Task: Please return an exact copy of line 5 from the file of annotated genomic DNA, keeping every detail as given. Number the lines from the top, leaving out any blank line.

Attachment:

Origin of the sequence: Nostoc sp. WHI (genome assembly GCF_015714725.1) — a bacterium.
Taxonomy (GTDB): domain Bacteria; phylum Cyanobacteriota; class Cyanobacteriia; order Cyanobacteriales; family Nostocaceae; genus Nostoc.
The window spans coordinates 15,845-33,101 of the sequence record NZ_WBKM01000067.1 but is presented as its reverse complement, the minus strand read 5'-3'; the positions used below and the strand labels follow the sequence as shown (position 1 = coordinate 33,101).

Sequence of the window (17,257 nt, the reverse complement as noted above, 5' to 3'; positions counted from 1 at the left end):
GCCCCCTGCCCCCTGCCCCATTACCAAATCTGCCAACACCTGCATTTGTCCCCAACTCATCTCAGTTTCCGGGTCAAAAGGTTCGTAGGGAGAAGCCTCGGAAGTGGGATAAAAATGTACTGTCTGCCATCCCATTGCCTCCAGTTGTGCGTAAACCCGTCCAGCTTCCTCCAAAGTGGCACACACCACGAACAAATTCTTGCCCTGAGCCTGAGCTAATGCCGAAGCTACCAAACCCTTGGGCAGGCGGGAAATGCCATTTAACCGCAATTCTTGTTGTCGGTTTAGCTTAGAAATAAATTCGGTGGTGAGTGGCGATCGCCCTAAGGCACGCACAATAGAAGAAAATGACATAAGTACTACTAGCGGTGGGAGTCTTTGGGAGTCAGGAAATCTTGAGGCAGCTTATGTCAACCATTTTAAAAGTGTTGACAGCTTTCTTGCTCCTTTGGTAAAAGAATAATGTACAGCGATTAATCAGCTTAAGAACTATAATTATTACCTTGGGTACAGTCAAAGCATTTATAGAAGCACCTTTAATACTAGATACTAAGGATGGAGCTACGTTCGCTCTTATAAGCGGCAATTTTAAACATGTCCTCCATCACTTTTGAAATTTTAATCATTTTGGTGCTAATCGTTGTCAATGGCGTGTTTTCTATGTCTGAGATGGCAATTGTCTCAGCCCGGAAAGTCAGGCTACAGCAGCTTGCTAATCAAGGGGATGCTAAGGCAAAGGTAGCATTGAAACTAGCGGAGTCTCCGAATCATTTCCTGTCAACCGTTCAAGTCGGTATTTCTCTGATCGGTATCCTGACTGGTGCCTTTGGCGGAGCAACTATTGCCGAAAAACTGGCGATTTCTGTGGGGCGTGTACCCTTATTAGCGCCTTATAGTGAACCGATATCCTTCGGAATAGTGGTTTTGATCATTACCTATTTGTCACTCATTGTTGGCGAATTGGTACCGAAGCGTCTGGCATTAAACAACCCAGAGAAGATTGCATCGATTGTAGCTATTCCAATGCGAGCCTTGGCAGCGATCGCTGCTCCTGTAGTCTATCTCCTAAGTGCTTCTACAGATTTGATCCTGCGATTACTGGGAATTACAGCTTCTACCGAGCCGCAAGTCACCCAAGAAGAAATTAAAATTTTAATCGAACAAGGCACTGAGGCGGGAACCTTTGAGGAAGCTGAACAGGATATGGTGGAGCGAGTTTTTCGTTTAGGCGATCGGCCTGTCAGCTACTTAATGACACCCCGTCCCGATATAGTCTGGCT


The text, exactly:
GCCCCCTGCCCCCTGCCCCATTACCAAATCTGCCAACACCTGCATTTGTCCCCAACTCATCTCAGTTTCCGGGTCAAAAGGTTCGTAGGGAGAAGCCTCGGAAGTGGGATAAAAATGTACTGTCTGCCATCCCATTGCCTCCAGTTGTGCGTAAACCCGTCCAGCTTCCTCCAAAGTGGCACACACCACGAACAAATTCTTGCCCTGAGCCTGAGCTAATGCCGAAGCTACCAAACCCTTGGGCAGGCGGGAAATGCCATTTAACCGCAATTCTTGTTGTCGGTTTAGCTTAGAAATAAATTCGGTGGTGAGTGGCGATCGCCCTAAGGCACGCACAATAGAAGAAAATGACATAAGTACTACTAGCGGTGGGAGTCTTTGGGAGTCAGGAAATCTTGAGGCAGCTTATGTCAACCATTTTAAAAGTGTTGACAGCTTTCTTGCTCCTTTGGTAAAAGAATAATGTACAGCGATTAATCAGCTTAAGAACTATAATTATTACCTTGGGTACAGTCAAAGCATTTATAGAAGCACCTTTAATACTAGATACTAAGGATGGAGCTACGTTCGCTCTTATAAGCGGCAATTTTAAACATGTCCTCCATCACTTTTGAAATTTTAATCATTTTGGTGCTAATCGTTGTCAATGGCGTGTTTTCTATGTCTGAGATGGCAATTGTCTCAGCCCGGAAAGTCAGGCTACAGCAGCTTGCTAATCAAGGGGATGCTAAGGCAAAGGTAGCATTGAAACTAGCGGAGTCTCCGAATCATTTCCTGTCAACCGTTCAAGTCGGTATTTCTCTGATCGGTATCCTGACTGGTGCCTTTGGCGGAGCAACTATTGCCGAAAAACTGGCGATTTCTGTGGGGCGTGTACCCTTATTAGCGCCTTATAGTGAACCGATATCCTTCGGAATAGTGGTTTTGATCATTACCTATTTGTCACTCATTGTTGGCGAATTGGTACCGAAGCGTCTGGCATTAAACAACCCAGAGAAGATTGCATCGATTGTAGCTATTCCAATGCGAGCCTTGGCAGCGATCGCTGCTCCTGTAGTCTATCTCCTAAGTGCTTCTACAGATTTGATCCTGCGATTACTGGGAATTACAGCTTCTACCGAGCCGCAAGTCACCCAAGAAGAAATTAAAATTTTAATCGAACAAGGCACTGAGGCGGGAACCTTTGAGGAAGCTGAACAGGATATGGTGGAGCGAGTTTTTCGTTTAGGCGATCGGCCTGTCAGCTACTTAATGACACCCCGTCCCGATATAGTCTGGCT